Thanks to its professional positioning with the broader social media sector, LinkedIn (NYSE:LNKD) has a wealth of opportunities that aren't afforded its consumer-centric peers. While Facebook and Twitter rely on core advertising businesses for the bulk of sales, LinkedIn's marketing segment is a side business that also has incredible potential, complementing the core recruiting business.
Well, it turns out there's another potentially huge growth market LinkedIn can also tap: the customer relationship management, or CRM, market.
LinkedIn could, but should it?
Earlier this month, Infer CEO Vik Singh wrote an article for TechCrunch describing just how much potential LinkedIn has in the $30 billion CRM market. Infer specializes in predictive scoring, using data science to evaluate sales leads. Every LinkedIn investor should read it to get a deeper insight into how LinkedIn can disrupt the CRM market by pioneering social selling.
LinkedIn already has an expansive database, and data is one of the most useful tools in differentiated qualified leads compared to unqualified leads. The majority of leads in most databases today are "garbage," according to Singh.
One of LinkedIn's greatest strengths compared to other social networks is that its members are relatively indifferent to having their data sold to recruiters, since they might benefit in the form of a better job. People generally dislike having their data sold to entities just trying to sell them things. LinkedIn would have to balance these interests in the same way Facebook and Twitter currently do today.
It's also true that LinkedIn likely doesn't want to directly challenge salesforce.com (NYSE:CRM) quite yet, since it would need to dedicate immense resources into entering a large market to challenge a dominant incumbent, but that doesn't mean it can't incrementally grow its position.
Slowly, but not surely
Indeed, that's precisely what LinkedIn is doing. In April 2013, LinkedIn released a seemingly innocuous Contacts app that allows members to consolidate and integrate all of their contact information with LinkedIn. Contacts also offers things existing CRM platforms lack, all at no cost.
Earlier this year, LinkedIn also revised its terms of service related to using its developer APIs to integrate with third-party CRM platforms, effectively shutting out all CRM vendors other than salesforce.com and Microsoft (NASDAQ:MSFT). That didn't sit too well with a wide range of smaller CRM players, such as Zoho, Nimble, and Nutshell, among others.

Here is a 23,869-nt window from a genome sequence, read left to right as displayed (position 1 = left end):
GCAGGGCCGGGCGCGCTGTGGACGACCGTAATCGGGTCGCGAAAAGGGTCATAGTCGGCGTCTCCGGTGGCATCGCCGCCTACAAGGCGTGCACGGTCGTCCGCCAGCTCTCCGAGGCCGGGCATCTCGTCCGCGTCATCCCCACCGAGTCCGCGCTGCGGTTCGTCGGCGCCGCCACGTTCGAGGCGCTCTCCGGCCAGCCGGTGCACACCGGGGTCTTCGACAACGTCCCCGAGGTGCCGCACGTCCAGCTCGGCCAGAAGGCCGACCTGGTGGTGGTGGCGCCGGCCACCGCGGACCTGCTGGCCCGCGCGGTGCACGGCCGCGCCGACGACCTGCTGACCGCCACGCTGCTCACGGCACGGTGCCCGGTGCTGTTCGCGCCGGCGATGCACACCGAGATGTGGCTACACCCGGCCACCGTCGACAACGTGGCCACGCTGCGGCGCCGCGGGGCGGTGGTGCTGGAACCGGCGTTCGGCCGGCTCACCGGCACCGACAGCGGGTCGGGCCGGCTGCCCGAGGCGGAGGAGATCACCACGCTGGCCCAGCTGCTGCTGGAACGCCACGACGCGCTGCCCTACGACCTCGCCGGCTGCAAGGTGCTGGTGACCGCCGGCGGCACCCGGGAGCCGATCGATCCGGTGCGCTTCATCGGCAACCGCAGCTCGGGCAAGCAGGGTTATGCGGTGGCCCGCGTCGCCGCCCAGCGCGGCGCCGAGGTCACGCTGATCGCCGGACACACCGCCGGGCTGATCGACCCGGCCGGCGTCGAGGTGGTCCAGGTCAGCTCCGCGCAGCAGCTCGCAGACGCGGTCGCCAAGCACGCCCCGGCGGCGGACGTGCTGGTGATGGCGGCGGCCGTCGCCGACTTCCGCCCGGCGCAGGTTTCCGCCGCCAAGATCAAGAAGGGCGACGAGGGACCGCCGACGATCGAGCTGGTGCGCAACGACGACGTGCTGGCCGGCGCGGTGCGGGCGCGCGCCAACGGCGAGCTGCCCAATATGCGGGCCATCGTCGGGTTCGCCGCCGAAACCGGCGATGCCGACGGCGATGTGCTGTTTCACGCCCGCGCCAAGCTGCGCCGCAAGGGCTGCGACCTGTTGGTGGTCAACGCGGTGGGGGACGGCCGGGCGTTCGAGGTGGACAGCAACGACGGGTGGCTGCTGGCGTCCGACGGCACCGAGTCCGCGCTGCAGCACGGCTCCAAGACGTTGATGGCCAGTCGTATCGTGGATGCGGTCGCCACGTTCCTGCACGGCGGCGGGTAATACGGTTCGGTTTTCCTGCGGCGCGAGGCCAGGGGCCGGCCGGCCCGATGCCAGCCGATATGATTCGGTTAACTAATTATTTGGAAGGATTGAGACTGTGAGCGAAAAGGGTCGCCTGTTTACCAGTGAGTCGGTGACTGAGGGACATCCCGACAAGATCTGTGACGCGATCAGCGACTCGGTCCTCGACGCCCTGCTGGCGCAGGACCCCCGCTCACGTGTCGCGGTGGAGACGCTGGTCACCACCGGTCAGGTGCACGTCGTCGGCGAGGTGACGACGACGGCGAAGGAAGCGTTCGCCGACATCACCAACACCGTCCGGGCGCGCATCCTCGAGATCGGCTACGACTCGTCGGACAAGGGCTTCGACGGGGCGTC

This summer, LinkedIn acquired Newsle, which lets members know when professional contacts are mentioned in the news. LinkedIn says the Newsle purchase is about bolstering the company's ability to deliver relevant content to members, but at the same time, it has some potential CRM applications. Newsle is just another recent piece of a possible CRM puzzle LinkedIn could build if it wanted to.
LinkedIn has long had a Sales Navigator product geared toward helping sales reps grow their businesses and manage leads. Sales Navigator was dramatically revamped a few months ago as a stand-alone product, offering a customized way for sales professionals to connect with qualified buyers. Along with the new versions comes a price increase, from $700 per seat per month to approximately $1,200 per seat per month. Newsle will be integrated into Sales Navigator as a way to provide information on how to best engage with sales prospects.
Sales Navigator revenue will be reported in the Premium Subscriptions segment, and management is extremely bullish on the new product, although revenue isn't expected to ramp until next year. LinkedIn's field sales channel is currently driving about a third of Sales Navigator revenue, but this proportion should increase as the business scales, and we all know how effective LinkedIn's field sales channel is.
LinkedIn just closed its first full quarter of Sales Navigator availability, and management says the early reception is very encouraging, as evidenced by high renewals and add-on rates. At about $100 per month, it's a small cost of business to the average sales professional that's well worth the investment.
One of these days
LinkedIn continues to build tools and applications that would typically be found within a CRM platform. Right now, LinkedIn is far from threatening the full-featured CRM platforms that dominate the market today, but it's conceivable that at some point in the future, the company will decide to officially enter the market as a social challenger.
Like other companies, LinkedIn uses a 70-20-10 rule, allocating 70% of development resources toward core products, 20% toward strategic projects, and 10% to experimental ideas. LinkedIn still isn't done disrupting the current talent acquisition market. Not by a long shot. It still has plenty of work to do in its core business, but eventually, it will want to expand its horizons, and the CRM market would be an excellent place to start.
Evan Niu, CFA, owns shares of Facebook and LinkedIn, and he has the following options: long January 2016 $150 calls on LinkedIn, short January 2016 $200 calls on LinkedIn, long January 2016 $125 puts on LinkedIn, and short January 2016 $140 puts on LinkedIn. The Motley Fool recommends Facebook, LinkedIn, Salesforce.com, and Twitter. The Motley Fool owns shares of Facebook, LinkedIn, Microsoft, and Twitter. Try any of our Foolish newsletter services free for 30 days. We Fools may not all hold the same opinions, but we all believe that considering a diverse range of insights makes us better investors. The Motley Fool has a disclosure policy.